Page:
BT says overstatement of earnings in its Italian business over several years will cost the group £530m

 
Caitlin Morrison
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BT has made accounting errors at its Italian business (Source: Getty)

BT revealed this morning that the financial impact of problems in its Italian business has inflated to £530m, from initial estimates of £145m.

Shares in the group plunged 16 per cent at the open as the company said third quarter revenue would be reduced by £120m as a result, and a £100m decline in free cash flow. For 2016/17 as a whole, revenue will now be around £200m less than previously expected. The stock was down 19 per cent at pixel time.

Read more: Analysts react to BT's Italy issues

The group announced write downs of £145m in October last year after an internal investigation of accounting practices in its Italian business had "identified certain historical accounting errors and areas of management judgement requiring reassessment".

However, after an independent review of the business by KPMG, the telecoms firm said: "The extent and complexity of inappropriate behaviour in the Italian business were far greater than previously identified and have revealed improper accounting practices and a complex set of improper sales, purchase, factoring and leasing transactions.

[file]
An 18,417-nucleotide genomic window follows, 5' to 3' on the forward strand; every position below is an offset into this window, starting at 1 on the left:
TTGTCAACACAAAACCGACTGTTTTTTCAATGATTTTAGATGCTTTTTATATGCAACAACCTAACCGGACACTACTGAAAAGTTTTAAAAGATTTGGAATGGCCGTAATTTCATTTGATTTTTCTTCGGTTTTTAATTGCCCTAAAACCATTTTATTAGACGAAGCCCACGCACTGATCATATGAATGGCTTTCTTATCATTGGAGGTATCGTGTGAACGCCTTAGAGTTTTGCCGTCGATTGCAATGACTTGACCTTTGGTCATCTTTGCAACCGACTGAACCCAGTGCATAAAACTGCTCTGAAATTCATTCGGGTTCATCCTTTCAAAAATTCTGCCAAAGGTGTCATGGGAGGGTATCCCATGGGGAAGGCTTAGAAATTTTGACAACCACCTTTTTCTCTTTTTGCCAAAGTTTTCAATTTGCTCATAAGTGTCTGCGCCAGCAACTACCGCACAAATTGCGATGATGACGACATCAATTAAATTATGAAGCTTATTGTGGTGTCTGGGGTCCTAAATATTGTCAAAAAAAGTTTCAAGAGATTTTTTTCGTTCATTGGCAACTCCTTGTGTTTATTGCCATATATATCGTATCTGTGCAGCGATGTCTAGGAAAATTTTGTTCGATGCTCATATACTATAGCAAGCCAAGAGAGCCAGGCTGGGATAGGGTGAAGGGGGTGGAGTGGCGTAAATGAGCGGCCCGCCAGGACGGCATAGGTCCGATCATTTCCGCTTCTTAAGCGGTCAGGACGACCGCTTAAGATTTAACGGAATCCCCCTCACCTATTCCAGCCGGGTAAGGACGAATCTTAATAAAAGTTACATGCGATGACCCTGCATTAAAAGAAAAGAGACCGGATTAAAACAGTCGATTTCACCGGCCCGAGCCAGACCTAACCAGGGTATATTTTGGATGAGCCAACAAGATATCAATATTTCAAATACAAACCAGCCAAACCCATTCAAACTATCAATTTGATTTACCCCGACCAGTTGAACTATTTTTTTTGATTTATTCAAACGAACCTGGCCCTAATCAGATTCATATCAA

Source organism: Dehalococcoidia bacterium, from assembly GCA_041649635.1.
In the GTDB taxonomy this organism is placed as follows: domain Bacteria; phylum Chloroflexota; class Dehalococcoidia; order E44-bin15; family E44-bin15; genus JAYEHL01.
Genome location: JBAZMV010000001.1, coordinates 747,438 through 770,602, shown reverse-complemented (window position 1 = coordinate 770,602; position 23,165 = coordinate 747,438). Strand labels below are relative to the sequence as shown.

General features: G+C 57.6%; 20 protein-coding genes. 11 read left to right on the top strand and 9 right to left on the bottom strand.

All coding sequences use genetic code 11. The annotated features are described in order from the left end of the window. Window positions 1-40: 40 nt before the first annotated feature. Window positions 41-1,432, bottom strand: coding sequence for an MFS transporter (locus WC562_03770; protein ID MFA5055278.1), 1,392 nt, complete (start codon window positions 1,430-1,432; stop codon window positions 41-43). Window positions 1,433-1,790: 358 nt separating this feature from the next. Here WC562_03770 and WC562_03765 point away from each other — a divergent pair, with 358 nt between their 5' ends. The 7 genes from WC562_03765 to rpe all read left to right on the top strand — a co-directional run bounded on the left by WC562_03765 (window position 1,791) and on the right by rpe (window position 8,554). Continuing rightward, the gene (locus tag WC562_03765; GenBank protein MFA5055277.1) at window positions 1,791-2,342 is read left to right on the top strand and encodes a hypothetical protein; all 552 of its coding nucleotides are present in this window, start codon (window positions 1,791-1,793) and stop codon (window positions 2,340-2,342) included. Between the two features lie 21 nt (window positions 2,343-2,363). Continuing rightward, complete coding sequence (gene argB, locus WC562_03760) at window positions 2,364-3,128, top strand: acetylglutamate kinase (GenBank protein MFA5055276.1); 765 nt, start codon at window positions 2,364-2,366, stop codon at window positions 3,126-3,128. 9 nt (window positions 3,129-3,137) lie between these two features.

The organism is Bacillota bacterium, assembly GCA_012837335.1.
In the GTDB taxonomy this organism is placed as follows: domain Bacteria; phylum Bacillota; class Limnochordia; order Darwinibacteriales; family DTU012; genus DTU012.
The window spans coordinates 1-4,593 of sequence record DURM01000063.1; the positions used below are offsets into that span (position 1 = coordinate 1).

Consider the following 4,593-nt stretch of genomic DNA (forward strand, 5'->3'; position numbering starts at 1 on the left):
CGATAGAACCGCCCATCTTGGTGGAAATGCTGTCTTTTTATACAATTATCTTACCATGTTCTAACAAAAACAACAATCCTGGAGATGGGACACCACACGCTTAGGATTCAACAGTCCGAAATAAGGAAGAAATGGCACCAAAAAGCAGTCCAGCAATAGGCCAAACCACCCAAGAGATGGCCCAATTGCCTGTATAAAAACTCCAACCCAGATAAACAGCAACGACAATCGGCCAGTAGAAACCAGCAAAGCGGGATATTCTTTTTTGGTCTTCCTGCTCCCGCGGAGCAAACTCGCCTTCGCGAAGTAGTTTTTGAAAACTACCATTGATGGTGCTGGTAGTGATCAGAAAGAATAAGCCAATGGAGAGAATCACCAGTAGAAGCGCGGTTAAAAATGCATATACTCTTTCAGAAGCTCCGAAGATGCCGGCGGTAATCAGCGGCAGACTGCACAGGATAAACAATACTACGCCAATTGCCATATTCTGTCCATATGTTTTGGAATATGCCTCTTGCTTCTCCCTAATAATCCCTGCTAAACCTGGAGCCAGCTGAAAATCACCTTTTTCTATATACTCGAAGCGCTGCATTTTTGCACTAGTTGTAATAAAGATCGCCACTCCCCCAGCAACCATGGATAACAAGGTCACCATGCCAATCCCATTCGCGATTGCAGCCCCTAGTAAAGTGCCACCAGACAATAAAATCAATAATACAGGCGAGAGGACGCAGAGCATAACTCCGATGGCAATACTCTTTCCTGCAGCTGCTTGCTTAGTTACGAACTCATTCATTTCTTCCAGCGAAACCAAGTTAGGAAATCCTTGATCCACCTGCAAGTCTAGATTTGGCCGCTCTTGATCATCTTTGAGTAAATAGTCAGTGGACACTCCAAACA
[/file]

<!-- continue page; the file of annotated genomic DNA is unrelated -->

"These activities have resulted in the overstatement of earnings in our Italian business over a number of years."

Chief executive Gavin Patterson said: "We are deeply disappointed with the improper practices which we have found in our Italian business. We have undertaken extensive investigations into that business and are committed to ensuring the highest standards across the whole of BT for the benefit of our customers, shareholders, employees and all other stakeholders."

BT, which recently scrapped its free football coverage, said it is still working out which proportion of the £530m loss will be treated as prior year errors, and how much of it will be treated as the reassessment in the current year of management estimates.

Work is also ongoing to establish how these adjustments should be reflected in BT Group's financial statements for the current and previous periods, the firm said.

"The improper behaviour in our Italian business is an extremely serious matter, and we have taken immediate steps to strengthen the financial processes and controls in that business," BT said.

"We suspended a number of BT Italy's senior management team who have now left the business."

A new chief executive for BT Italy has also been appointed.

BT is also fighting fires on the home front, as the regulator Ofcom continues to apply pressure over plans to split off the company's broadband network division Openreach.

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